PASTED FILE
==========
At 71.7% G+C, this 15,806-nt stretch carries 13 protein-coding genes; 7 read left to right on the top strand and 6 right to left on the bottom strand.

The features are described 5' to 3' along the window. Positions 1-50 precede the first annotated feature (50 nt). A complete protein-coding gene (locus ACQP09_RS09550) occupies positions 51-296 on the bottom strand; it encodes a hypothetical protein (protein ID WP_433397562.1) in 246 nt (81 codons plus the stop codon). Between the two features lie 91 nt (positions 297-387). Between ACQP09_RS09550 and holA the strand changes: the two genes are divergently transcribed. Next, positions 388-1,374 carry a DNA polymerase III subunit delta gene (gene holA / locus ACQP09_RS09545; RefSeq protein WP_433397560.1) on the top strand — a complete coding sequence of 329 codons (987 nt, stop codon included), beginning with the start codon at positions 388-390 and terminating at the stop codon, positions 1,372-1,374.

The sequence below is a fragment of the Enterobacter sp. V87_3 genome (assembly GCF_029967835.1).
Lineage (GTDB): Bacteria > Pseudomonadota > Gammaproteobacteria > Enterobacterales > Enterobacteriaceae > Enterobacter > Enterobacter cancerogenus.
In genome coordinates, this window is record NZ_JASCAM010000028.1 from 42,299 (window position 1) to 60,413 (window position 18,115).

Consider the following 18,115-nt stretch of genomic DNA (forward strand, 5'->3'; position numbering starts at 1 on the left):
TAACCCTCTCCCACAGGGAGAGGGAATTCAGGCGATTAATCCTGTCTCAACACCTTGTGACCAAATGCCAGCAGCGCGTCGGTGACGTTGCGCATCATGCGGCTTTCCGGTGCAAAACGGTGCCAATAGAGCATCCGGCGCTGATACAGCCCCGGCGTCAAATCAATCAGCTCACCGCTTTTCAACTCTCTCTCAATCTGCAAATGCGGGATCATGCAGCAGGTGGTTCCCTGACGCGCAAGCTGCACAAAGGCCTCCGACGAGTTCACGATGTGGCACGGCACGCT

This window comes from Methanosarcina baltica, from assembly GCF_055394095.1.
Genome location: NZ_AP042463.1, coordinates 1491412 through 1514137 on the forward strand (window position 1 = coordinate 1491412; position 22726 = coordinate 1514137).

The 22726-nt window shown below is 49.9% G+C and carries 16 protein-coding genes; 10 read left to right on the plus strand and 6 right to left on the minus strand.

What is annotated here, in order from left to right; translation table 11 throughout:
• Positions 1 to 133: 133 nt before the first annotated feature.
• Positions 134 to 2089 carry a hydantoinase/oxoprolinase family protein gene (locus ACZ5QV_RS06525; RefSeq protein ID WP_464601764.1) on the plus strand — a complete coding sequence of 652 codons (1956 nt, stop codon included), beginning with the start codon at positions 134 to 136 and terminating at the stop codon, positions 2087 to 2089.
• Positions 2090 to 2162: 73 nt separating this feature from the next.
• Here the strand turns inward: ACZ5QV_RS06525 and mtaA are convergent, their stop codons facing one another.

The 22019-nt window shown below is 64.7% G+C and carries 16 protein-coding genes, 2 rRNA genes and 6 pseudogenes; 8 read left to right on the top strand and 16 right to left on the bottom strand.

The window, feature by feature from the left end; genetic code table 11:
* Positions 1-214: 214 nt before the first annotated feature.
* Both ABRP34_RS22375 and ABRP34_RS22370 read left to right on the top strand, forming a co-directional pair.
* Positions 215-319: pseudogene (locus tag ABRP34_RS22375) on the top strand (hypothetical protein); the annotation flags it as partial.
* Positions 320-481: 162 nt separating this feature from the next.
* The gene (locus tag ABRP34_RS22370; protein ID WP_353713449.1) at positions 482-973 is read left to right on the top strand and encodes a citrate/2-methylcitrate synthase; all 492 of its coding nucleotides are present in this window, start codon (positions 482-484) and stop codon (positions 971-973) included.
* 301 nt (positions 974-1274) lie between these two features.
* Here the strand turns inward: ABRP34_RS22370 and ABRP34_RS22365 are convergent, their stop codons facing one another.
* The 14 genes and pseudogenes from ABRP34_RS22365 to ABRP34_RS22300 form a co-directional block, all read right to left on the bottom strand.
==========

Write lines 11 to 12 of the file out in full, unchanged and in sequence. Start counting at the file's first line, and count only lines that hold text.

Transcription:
What is annotated here, in order from left to right; translation table 11 throughout:
• Positions 1 to 133: 133 nt before the first annotated feature.